Often there are ‘down-the-road’ elements that are less visible, but need bringing to people’s attention too – like the fact that targets might be set for management, but the post-acquisition business strategy takes the business away from being able to meet these.
Helping to evaluate how the position changes for management in a range of scenarios is critical so the team know what they are signing up to. A more subjective but equally important role is talking to the management team about what the funds are like to deal with through the investment journey.”
As a service that is not widely known about, it might come as a surprise to some that it is also a service that the management team won’t actually directly pay for themselves, despite standing to gain a huge amount! It is a cost of the transaction alongside the various other advisory, diligence and financing fees that are funded as part of the overall deal. Another reason why any management team going through a PE buyout should see a service such as this as a no-brainer.
Simon says: “What’s interesting is that while we are wholly on the side of management, the PE fund actually learns a lot from working with an essential intermediary. The M&A market sees new entrants every year; PE funds from other jurisdictions, long hold funds, family offices, infra funds and strategics (which may have a PE backer themselves). Many of these may have limited experience in doing these sorts of deals. The expertise of a specialist advisor like Liberty is invaluable in showing up future roadblocks, educating them on elements that management should or shouldn’t accept, but at the same time we will be mindful of the sensitivity that is needed when dealing with a counterparty who may think differently, or simply not understand the local nuances – all will be an education to them.”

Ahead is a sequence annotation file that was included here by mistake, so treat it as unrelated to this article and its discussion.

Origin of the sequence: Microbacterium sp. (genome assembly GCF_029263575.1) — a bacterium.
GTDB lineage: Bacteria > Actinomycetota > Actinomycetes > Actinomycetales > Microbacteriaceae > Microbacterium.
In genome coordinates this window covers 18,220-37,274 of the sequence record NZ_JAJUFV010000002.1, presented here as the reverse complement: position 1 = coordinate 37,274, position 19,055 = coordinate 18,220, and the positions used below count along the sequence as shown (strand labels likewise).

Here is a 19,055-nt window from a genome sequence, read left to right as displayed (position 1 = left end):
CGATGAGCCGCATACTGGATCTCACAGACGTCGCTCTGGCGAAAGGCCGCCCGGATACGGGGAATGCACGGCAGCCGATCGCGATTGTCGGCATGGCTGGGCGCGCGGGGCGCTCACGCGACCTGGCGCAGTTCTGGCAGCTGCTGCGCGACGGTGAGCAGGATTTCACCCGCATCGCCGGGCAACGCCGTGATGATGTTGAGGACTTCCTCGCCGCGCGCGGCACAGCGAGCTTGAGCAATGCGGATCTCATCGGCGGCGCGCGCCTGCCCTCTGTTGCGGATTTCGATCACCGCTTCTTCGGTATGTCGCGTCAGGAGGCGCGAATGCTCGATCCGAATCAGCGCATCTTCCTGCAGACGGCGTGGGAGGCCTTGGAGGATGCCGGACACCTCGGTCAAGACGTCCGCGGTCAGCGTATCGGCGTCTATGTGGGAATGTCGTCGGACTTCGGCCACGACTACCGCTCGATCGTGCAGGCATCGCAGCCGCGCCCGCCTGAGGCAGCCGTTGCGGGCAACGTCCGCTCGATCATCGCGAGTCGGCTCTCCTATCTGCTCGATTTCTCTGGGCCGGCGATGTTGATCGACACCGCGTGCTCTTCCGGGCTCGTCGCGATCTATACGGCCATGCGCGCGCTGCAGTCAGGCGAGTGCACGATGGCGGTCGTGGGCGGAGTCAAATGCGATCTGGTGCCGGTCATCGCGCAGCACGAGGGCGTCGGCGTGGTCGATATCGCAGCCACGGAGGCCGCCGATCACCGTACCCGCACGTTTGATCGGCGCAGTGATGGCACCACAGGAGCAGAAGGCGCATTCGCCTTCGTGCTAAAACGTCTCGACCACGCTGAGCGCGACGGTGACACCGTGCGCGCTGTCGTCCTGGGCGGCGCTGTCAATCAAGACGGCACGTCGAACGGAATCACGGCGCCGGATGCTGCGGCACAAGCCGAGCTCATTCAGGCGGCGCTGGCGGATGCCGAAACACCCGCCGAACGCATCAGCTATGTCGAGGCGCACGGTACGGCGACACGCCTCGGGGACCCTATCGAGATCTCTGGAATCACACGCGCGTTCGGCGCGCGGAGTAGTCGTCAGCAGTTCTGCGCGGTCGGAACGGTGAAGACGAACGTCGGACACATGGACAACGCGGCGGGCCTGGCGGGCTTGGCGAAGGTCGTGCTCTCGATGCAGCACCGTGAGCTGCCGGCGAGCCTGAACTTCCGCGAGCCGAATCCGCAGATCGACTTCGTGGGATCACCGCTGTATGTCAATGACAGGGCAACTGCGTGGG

Mostly Liberty Corporate Finance will enter the process in the later stages of a deal – around the last six-to-eight weeks of the process – at the point where the shortlisted parties are building toward their final bid position. Even at the very end of the process when all the i’s are being dotted, and all the t’s are being crossed, there can be a real benefit in getting them involved.
In closing Simon said: “We firmly believe that PE funds themselves will benefit by having their deals better scrutinised and negotiated, because even though it may seem counter intuitive, putting more equity in the hands of managers and, almost more importantly, listening and responding fairly to their proposals on the management plan, will build immense goodwill, engagement and a real motivation to deliver the growth potential of the business post-acquisition. Ultimately our service is about the alignment of interests which should, and does, benefit all stakeholders in the deal.
Often the biggest issue is when the teams either don’t know about this sort of service, or if they do, they call later in the process than they really should. As with all business deals, the earlier we can start inputting to the discussion, the better.”
This is a service you may not have heard about before, but we argue it is vital to engage if you are involved in a PE buyout. The phrase forearmed is forewarned could not be more appropriate.